Part III: Growing grit from the outside in

What are good quotes from Grit?

"Enthusiasm is common. Endurance is rare.”

"Our potential is one thing. What we do with it is quite another."

"There are no shortcuts to excellence."

"Grit is about working on something you care about so much that you're willing to stay loyal to's doing what you love, but not just falling in love―staying in love."

"As much as talent counts, effort counts twice... Without effort, your talent is nothing more than unmet potential. Without effort, your skill is nothing more than what you could have done but didn't."

"Doing one thing better and better might be more satisfying than staying an amateur at many different things"

"I won’t just have a job; I’ll have a calling. I’ll challenge myself every day. When I get knocked down, I’ll get back up. I may not be the smartest person in the room, but I’ll strive to be the grittiest."

"When you have setbacks and failures, you can’t overreact to them."

"interests are not discovered through introspection. Instead, interests are triggered by interactions with the outside world. The process of interest discovery can be messy, serendipitous, and inefficient. This is because you can't really predict with certainty what will capture your attention and what won't...Without experimenting, you can't figure out which interests will stick, and which won't."

"Grit grows as we figure out our life philosophy, learn to dust ourselves off after rejection and disappointment, and learn to tell the difference between low-level goals that should be abandoned quickly and higher-level goals that demand more tenacity. "

"When you keep searching for ways to change your situation for the better, you stand a chance of finding them. When you stop searching, assuming they can’t be found, you guarantee they won"

"Greatness is doable. Greatness is many, many individual feats, and each of them is doable."

"At its core, the idea of purpose is the idea that what we do matters to people other than ourselves."

"It isn't suffering that leads to hopelessness. It's suffering you think you can't control."

"Three bricklayers are asked: “What are you doing?” The first says, “I am laying bricks.” The second says, “I am building a church.” And the third says, “I am building the house of God.” The first bricklayer has a job. The second has a career. The third has a calling."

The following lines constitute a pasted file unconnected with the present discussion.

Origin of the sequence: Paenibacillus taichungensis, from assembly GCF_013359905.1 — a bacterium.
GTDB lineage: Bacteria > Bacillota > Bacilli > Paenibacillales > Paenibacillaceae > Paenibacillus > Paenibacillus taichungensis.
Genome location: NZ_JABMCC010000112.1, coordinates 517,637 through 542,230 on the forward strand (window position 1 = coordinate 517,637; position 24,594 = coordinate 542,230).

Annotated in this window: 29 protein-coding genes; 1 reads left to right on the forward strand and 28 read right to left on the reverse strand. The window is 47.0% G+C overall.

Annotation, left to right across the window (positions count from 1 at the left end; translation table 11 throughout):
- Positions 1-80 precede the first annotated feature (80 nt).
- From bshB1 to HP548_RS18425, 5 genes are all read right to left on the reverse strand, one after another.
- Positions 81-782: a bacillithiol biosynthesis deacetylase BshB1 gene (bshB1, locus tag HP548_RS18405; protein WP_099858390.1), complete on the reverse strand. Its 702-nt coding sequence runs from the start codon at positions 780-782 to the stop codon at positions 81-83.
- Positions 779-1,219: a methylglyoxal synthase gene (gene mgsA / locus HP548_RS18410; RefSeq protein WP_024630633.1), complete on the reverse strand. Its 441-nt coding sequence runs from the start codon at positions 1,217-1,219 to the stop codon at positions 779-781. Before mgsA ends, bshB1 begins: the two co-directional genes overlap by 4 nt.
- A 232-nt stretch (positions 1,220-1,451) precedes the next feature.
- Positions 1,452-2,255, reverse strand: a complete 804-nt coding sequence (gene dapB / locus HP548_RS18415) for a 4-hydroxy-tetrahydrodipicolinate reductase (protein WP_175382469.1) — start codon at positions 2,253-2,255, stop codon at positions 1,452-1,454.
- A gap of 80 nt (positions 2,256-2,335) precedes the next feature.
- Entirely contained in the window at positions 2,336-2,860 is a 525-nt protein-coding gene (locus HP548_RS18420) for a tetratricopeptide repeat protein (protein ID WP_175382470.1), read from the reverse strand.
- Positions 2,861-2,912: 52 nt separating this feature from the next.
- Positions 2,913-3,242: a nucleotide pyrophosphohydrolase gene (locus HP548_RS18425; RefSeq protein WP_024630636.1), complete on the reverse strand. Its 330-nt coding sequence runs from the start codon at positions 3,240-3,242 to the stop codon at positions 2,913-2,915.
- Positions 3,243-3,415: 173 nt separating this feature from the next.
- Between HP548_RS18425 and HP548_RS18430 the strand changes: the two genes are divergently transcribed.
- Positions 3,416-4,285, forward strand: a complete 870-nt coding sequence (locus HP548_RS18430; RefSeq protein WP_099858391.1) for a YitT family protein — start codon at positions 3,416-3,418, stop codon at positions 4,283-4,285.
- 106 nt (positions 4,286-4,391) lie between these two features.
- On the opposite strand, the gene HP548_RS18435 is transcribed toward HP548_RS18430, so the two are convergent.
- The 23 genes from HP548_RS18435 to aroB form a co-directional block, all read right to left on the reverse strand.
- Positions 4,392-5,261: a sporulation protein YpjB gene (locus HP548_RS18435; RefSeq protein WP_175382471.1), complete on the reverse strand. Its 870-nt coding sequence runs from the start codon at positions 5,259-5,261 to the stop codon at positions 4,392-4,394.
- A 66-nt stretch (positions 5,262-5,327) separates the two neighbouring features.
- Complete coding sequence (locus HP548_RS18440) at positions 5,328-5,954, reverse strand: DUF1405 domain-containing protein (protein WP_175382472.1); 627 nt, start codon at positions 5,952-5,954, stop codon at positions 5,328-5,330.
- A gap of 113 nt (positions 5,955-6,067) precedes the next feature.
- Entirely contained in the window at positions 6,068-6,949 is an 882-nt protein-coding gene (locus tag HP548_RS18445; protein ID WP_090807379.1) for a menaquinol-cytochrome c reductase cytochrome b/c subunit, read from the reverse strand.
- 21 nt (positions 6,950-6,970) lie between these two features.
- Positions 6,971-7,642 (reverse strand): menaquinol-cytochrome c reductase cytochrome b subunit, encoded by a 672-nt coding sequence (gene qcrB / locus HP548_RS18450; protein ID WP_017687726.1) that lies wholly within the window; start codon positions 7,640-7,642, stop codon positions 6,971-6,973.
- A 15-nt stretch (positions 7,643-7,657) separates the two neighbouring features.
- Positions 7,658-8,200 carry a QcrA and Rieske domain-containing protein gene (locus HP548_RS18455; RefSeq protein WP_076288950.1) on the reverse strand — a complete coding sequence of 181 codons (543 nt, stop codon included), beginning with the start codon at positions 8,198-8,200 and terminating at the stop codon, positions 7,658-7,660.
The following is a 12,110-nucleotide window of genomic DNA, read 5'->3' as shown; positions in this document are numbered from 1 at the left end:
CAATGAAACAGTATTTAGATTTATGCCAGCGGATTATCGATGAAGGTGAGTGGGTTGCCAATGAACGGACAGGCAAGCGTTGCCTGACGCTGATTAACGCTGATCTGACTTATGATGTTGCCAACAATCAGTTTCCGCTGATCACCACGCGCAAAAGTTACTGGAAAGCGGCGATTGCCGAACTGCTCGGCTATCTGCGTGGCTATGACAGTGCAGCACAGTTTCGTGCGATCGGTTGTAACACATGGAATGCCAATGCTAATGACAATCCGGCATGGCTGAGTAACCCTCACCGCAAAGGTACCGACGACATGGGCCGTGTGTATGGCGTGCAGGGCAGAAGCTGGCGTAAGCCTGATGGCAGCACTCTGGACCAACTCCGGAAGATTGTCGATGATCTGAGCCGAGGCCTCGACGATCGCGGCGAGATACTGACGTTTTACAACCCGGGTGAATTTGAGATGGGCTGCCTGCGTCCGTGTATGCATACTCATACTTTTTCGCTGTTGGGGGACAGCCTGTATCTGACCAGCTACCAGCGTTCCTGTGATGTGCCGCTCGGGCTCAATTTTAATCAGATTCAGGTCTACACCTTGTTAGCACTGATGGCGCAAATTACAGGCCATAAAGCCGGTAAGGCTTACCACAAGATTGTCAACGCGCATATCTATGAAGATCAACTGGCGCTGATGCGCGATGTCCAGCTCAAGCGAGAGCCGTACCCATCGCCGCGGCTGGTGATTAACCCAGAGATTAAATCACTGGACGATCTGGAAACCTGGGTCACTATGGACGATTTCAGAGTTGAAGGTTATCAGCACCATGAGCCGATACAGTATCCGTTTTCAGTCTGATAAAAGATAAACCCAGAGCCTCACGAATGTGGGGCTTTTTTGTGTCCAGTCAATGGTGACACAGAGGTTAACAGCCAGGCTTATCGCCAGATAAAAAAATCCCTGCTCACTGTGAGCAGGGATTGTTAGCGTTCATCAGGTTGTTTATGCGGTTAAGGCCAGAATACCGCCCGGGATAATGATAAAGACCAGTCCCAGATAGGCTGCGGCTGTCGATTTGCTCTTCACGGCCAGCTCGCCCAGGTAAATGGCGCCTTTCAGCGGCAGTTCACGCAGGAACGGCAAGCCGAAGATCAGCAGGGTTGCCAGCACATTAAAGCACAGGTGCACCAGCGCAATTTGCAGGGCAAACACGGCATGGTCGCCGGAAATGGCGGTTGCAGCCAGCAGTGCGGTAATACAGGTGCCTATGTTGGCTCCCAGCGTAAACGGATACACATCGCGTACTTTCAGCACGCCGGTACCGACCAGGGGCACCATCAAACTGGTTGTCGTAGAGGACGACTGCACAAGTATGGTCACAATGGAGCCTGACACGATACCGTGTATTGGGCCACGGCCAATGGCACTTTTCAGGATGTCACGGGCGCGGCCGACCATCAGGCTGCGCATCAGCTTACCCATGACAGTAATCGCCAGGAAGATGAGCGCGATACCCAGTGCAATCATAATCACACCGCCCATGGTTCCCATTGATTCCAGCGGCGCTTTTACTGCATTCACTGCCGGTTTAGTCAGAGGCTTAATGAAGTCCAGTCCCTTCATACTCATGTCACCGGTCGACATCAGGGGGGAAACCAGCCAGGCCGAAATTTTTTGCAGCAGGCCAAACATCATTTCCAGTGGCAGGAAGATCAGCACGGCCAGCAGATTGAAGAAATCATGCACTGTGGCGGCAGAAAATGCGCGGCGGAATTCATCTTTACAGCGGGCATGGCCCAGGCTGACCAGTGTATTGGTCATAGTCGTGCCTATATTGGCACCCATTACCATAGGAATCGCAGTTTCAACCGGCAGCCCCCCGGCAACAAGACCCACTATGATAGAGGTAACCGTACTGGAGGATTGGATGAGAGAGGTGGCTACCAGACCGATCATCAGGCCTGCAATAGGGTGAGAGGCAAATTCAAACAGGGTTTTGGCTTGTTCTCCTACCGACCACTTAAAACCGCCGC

"Most dazzling human achievements are, in fact, the aggregate of countless individual elements, each of which is, in a sense, ordinary."

"Passion for your work is a little bit of discovery, followed by a lot of development, and then a lifetime of deepening."

"We want to believe that Mark Spitz was born to swim in a way that none of us were and that none of us could. We don’t want to sit on the pool deck and watch him progress from amateur to expert. We prefer our excellence fully formed. We prefer mystery to mundanity."

" You never know who will go on to do good or even great things or become the next great influencer in the world—so treat everyone like they are that person."

― Angela Duckworth, Grit: The Power of Passion and Perseverance

Is Grit worth reading?

The majority of customer reviews on Amazon and other leading review sites are positive.

* The summary points above have been sourced and summarized from the book, Amazon, and other online publishers. The editor of this summary review made every effort to maintain the accuracy and completeness of any information, including the quotes, chapters, insights, lessons, and key takeaways.

Chief Editor

Tal Gur is an impact-driven entrepreneur, author, and investor. After trading his daily grind for a life of his own daring design, he spent a decade pursuing 100 major life goals around the globe. His journey and most recent book, The Art of Fully Living - 1 Man, 10 Years, 100 Life Goals Around the World, has led him to found Elevate Society.